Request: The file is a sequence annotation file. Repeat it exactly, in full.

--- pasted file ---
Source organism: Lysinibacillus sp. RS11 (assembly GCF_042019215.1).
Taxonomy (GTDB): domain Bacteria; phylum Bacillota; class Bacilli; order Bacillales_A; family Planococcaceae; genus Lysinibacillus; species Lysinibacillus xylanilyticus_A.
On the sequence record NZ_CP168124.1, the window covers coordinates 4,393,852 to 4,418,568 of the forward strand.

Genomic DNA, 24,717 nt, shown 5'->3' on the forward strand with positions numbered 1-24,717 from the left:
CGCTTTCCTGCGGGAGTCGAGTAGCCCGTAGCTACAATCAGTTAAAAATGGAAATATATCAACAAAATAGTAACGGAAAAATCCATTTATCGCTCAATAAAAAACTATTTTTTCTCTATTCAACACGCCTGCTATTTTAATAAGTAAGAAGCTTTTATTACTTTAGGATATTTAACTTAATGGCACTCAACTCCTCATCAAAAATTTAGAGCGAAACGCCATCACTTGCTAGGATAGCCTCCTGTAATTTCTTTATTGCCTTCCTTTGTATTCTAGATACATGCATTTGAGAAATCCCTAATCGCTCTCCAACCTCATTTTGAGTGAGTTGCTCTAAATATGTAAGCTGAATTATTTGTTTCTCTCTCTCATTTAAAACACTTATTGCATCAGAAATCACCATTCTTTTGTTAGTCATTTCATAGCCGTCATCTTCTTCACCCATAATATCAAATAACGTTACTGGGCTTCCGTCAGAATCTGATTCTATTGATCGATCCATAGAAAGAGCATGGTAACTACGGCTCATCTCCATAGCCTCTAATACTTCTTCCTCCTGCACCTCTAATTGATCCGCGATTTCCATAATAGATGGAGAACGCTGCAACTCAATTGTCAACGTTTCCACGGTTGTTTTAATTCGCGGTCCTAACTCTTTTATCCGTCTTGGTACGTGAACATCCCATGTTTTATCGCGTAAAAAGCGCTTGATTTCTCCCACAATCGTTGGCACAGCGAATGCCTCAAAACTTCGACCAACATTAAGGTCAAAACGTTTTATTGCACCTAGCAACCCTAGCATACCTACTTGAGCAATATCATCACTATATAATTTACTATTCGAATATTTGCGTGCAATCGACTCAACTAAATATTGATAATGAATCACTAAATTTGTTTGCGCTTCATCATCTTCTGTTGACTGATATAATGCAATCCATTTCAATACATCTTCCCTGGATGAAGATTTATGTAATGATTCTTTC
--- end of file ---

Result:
Source organism: Lysinibacillus sp. RS11 (assembly GCF_042019215.1).
Taxonomy (GTDB): domain Bacteria; phylum Bacillota; class Bacilli; order Bacillales_A; family Planococcaceae; genus Lysinibacillus; species Lysinibacillus xylanilyticus_A.
On the sequence record NZ_CP168124.1, the window covers coordinates 4,393,852 to 4,418,568 of the forward strand.

Genomic DNA, 24,717 nt, shown 5'->3' on the forward strand with positions numbered 1-24,717 from the left:
CGCTTTCCTGCGGGAGTCGAGTAGCCCGTAGCTACAATCAGTTAAAAATGGAAATATATCAACAAAATAGTAACGGAAAAATCCATTTATCGCTCAATAAAAAACTATTTTTTCTCTATTCAACACGCCTGCTATTTTAATAAGTAAGAAGCTTTTATTACTTTAGGATATTTAACTTAATGGCACTCAACTCCTCATCAAAAATTTAGAGCGAAACGCCATCACTTGCTAGGATAGCCTCCTGTAATTTCTTTATTGCCTTCCTTTGTATTCTAGATACATGCATTTGAGAAATCCCTAATCGCTCTCCAACCTCATTTTGAGTGAGTTGCTCTAAATATGTAAGCTGAATTATTTGTTTCTCTCTCTCATTTAAAACACTTATTGCATCAGAAATCACCATTCTTTTGTTAGTCATTTCATAGCCGTCATCTTCTTCACCCATAATATCAAATAACGTTACTGGGCTTCCGTCAGAATCTGATTCTATTGATCGATCCATAGAAAGAGCATGGTAACTACGGCTCATCTCCATAGCCTCTAATACTTCTTCCTCCTGCACCTCTAATTGATCCGCGATTTCCATAATAGATGGAGAACGCTGCAACTCAATTGTCAACGTTTCCACGGTTGTTTTAATTCGCGGTCCTAACTCTTTTATCCGTCTTGGTACGTGAACATCCCATGTTTTATCGCGTAAAAAGCGCTTGATTTCTCCCACAATCGTTGGCACAGCGAATGCCTCAAAACTTCGACCAACATTAAGGTCAAAACGTTTTATTGCACCTAGCAACCCTAGCATACCTACTTGAGCAATATCATCACTATATAATTTACTATTCGAATATTTGCGTGCAATCGACTCAACTAAATATTGATAATGAATCACTAAATTTGTTTGCGCTTCATCATCTTCTGTTGACTGATATAATGCAATCCATTTCAATACATCTTCCCTGGATGAAGATTTATGTAATGATTCTTTC